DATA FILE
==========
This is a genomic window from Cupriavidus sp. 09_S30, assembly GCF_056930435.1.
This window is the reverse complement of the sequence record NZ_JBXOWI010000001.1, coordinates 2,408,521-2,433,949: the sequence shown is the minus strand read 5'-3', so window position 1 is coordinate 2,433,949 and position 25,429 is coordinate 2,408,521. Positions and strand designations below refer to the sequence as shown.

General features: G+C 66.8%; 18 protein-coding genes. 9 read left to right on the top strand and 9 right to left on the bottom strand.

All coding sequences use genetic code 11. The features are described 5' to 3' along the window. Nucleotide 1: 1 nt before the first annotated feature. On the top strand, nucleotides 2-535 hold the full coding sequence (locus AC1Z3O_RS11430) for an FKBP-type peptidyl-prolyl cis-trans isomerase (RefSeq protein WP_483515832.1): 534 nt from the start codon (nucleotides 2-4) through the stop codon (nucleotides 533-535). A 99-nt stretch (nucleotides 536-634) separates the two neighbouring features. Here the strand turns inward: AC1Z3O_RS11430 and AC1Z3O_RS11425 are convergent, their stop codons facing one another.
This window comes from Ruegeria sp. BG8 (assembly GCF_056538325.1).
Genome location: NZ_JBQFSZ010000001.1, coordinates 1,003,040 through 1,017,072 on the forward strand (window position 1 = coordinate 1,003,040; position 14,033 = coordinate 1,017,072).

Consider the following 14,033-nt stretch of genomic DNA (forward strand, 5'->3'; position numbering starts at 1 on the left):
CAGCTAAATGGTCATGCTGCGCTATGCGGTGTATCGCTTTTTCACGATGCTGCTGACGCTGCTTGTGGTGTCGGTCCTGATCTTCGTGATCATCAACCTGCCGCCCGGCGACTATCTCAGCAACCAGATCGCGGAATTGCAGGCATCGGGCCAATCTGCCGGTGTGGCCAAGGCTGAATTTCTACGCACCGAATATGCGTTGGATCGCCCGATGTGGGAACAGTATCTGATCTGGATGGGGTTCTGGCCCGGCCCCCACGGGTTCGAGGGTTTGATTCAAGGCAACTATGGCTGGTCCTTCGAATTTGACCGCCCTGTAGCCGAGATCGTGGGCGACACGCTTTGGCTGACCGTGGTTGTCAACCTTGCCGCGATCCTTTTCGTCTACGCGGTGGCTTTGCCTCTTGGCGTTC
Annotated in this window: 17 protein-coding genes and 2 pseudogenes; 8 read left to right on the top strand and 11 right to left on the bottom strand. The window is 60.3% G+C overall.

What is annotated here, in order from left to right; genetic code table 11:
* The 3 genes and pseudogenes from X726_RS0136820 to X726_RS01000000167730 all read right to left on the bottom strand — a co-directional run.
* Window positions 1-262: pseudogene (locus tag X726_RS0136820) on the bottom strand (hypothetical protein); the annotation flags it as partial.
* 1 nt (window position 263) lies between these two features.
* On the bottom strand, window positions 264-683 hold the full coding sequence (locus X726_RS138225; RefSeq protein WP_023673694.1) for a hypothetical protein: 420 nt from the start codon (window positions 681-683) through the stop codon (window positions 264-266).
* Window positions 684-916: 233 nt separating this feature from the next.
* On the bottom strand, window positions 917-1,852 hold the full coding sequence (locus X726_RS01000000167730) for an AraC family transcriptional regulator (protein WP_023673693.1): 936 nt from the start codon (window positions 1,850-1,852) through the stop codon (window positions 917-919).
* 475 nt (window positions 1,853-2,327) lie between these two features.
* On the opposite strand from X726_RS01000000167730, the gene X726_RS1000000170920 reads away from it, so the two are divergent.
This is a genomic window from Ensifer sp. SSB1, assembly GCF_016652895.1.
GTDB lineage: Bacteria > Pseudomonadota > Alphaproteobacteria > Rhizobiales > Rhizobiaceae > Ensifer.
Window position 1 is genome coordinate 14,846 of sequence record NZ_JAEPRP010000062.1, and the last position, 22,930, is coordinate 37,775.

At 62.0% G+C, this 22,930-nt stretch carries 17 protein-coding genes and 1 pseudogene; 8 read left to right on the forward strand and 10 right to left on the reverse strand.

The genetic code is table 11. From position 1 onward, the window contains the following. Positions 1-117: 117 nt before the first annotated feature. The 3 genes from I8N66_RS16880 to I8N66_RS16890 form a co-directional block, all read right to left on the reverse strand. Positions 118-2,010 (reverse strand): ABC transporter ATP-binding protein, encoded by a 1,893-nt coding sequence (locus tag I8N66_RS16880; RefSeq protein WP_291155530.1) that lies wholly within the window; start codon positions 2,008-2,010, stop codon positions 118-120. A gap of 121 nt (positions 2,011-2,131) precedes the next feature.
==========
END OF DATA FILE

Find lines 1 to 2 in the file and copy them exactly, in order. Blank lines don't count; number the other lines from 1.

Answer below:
This is a genomic window from Cupriavidus sp. 09_S30, assembly GCF_056930435.1.
This window is the reverse complement of the sequence record NZ_JBXOWI010000001.1, coordinates 2,408,521-2,433,949: the sequence shown is the minus strand read 5'-3', so window position 1 is coordinate 2,433,949 and position 25,429 is coordinate 2,408,521. Positions and strand designations below refer to the sequence as shown.